# Integral of $\sin(u)\mathrm du$?

If I search for a general formula on google for $\displaystyle \int \sin(u) \ \mathrm du$, where $u$ represents a function, I am presented with $-\cos(u)+C$.

But, shouldn't the answer be $\dfrac{-\cos(u)}{u'}+C$?

This applies for integrals of basic trigonometric functions such as $\sec(u)$, $\csc(u)$, $\tan(u)$, etc. They all seem to be missing the division of u'.

Link to general formulas: https://www.math.ksu.edu/courses/exam-archive/math221/221t1f07.pdf

• Why do you think should there be $u'$? – DHMO Apr 18 '17 at 14:37
• @DHMO For example, the integral of sin(4x) is (1/4)(-cos(4x)) + C. If the u' is not included, the answer is just -cos(4x), which is incorrect. – Carlos Jr. Apr 18 '17 at 14:40
• what would $\displaystyle \int \sin(x)\ \mathrm dx$ be, in your opinion? – DHMO Apr 18 '17 at 14:41
• @DHMO -cos(x) + C – Carlos Jr. Apr 18 '17 at 14:42
• @CarlosJr. No. $\int\sin(4x)dx=-\frac{1}{4}\cos(4x)$ and $\int\sin(4x)d(4x)=-\cos(4x)$. – user281392 Apr 18 '17 at 14:47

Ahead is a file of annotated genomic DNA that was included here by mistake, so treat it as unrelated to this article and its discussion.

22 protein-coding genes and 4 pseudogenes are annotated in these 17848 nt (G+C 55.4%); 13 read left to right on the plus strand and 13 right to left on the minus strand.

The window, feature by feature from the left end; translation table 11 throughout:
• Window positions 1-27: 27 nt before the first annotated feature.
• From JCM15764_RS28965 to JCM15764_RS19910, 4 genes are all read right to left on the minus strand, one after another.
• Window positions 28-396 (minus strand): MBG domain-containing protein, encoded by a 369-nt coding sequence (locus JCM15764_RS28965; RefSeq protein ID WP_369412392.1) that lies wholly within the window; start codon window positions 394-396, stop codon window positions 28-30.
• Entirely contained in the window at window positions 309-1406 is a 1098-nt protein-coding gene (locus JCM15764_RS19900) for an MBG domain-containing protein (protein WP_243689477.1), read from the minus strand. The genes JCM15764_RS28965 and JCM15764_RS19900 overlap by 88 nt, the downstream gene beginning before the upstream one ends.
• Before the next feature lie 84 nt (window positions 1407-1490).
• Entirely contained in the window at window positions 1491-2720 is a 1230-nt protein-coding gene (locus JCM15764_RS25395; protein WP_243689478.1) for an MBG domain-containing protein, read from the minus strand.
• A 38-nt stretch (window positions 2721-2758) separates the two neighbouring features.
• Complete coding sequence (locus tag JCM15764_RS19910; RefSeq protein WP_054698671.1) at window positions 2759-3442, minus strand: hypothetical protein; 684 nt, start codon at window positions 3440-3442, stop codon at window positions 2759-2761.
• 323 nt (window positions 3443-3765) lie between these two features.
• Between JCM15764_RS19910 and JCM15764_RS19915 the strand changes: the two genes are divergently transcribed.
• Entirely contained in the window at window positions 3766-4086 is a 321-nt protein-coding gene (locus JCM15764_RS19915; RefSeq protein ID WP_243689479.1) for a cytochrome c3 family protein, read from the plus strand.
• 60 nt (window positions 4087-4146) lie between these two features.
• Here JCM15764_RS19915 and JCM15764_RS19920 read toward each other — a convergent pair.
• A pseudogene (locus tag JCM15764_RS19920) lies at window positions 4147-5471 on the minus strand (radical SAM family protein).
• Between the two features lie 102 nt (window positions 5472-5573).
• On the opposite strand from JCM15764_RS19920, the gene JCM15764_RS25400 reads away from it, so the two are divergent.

## 2 Answers

It is true that $\int \sin(au)\,du = -\frac{\cos(u)}{a} + C$, but in general $\int \sin(f(u))\,du \neq -\frac{\cos(f(u))}{f'(u)}$; there's no such formula. You can remember the valid case by a variable substitution: $\int \sin(au)\,du = \{x = au;\ dx = a\,du\} = \int \sin(x) \frac{dx}{a} = \frac{-\cos(x) + C_1}{a} = -\frac{\cos(x)}{a} + C_2 = -\frac{\cos(au)}{a} + C_2$.

Suppose we are finding derivative of $u$ with respect to $x$. Then we can write it as $\frac{du}{dx}$ or $u'$.

And if you are finding derivative with respect to $u$ then answer is 1.

But in case of integration it is not true with the case you are asking for.

We have to integrate $\sin u$. It is simply $-\cos u + c$.

If we can do in other way.

Put $\sin u = t$

$\cos u du = dt$

Then we have,

$\int \frac t{\cos u} dt$

$= \int \frac t{\sqrt {1-t^2}}$

$= - \frac 12 \int \frac {-2t}{\sqrt {1-t^2}} + c$

$= - \frac 12 \frac{\sqrt{(1-t^2)}}{\frac 12} + c$

Putting value of t,

$= - cos u + c$